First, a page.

Category — Energy Privatization
“[There is] a general economic maxim: public [government] resources are really private, owned and exploited by a political elite, while private resources are really public, owned and managed by a multitude. Government-owned resources do not ‘belong to all of the people’ and allow ‘self determination;’ they belong to none or a very few.”
- R. Bradley, Foreword to G. Yeatts, Subsurface Wealth: The Struggle for Privatization in Argentina (Foundation for Economic Education, 1997), pp. xv–xvi.
The recent reform of Mexico’s Constitution to allow private investment (up to $20 billion in production-sharing agreements) still leaves state-owned PEMEX with a legal monopoly for oil and gas development inside the country. But it is a start at reform that may turn into a deregulatory, privatization dynamic.
More, indeed, awaits to open the energy sector internal and external competition and to foreign investment in any amounts:
1) Competition to PEMEX in all oil and gas areas should be legalized;
2) PEMEX shares be allocated to the country’s private citizens;
3) Subsoil mineral rights should be assigned–with deed of title–to the (private) surface owners of land. Surface land not privately owned can be privatized with mineral rights attached.
Thus, Mexico’s recent reform can be seen as the first of four steps to fundamental reform so that mineral wealth can benefit the masses, not just a political elite. [Read more →]
February 6, 2014 No Comments
As the battle rages over the federal debt ceiling, more pundits and even some politicians are taking a serious look at a solution that any private organization would have considered from the beginning: selling off assets to satisfy creditors.
Contrary to the doomsday rhetoric of Treasury Secretary Geithner, it is simply not true that the Congress needs to raise the federal debt ceiling, lest Uncle Sam default on existing obligations. On the contrary, large (but feasible) spending cuts, coupled with aggressive privatization of federal assets, would balance the books. There is no need to raise taxes or the debt ceiling.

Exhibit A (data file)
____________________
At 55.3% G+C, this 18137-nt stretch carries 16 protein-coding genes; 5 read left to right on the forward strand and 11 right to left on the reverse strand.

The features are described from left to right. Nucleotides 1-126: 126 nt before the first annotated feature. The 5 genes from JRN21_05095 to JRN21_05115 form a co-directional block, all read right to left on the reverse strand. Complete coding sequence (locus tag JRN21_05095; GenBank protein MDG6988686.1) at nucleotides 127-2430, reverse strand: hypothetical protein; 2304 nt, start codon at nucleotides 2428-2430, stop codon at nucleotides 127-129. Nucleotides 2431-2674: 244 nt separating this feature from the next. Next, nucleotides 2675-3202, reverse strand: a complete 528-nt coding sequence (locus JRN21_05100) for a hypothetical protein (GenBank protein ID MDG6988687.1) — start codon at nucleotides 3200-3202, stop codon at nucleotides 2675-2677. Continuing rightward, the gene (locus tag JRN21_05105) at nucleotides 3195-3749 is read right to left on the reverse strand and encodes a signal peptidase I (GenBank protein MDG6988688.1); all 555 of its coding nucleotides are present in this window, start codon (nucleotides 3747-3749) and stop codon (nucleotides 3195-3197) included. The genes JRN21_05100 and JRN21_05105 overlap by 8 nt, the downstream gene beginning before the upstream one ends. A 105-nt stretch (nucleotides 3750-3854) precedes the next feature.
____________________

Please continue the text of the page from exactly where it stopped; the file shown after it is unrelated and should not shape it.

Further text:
The bonus to privatization is also market entrepreneurship in place of bureaucratic management. So the asset transfer would be good for both taxpayers and the private sector writ large.
I’ll outline the numbers, then focus on the possible objection to privatizing the Strategic Petroleum Reserve, a topic that should be of the most interest to readers of Master Resource.
The Scope of the Problem
When analysts ran the numbers about a month ago, the federal government was projected to spend about $750 billion more in the remainder of Fiscal Year 2011 (which ends on September 30) than it would collect in revenues. Therefore, in order to avoid raising the debt ceiling without defaulting on interest payments on existing debt, the feds would need to cut spending and/or increase revenues by that amount, just over the next four months.
In a political culture where agreements shaving a few hundred million dollars are touted as radical measures, the prospect of slashing $750 billion seems inconceivable. Indeed, this is why Brad DeLong and other leftist commentators think it is obvious that the “adult” thing to do is raise the debt ceiling already, since they can see no other alternative. [Read more →]
June 2, 2011 10 Comments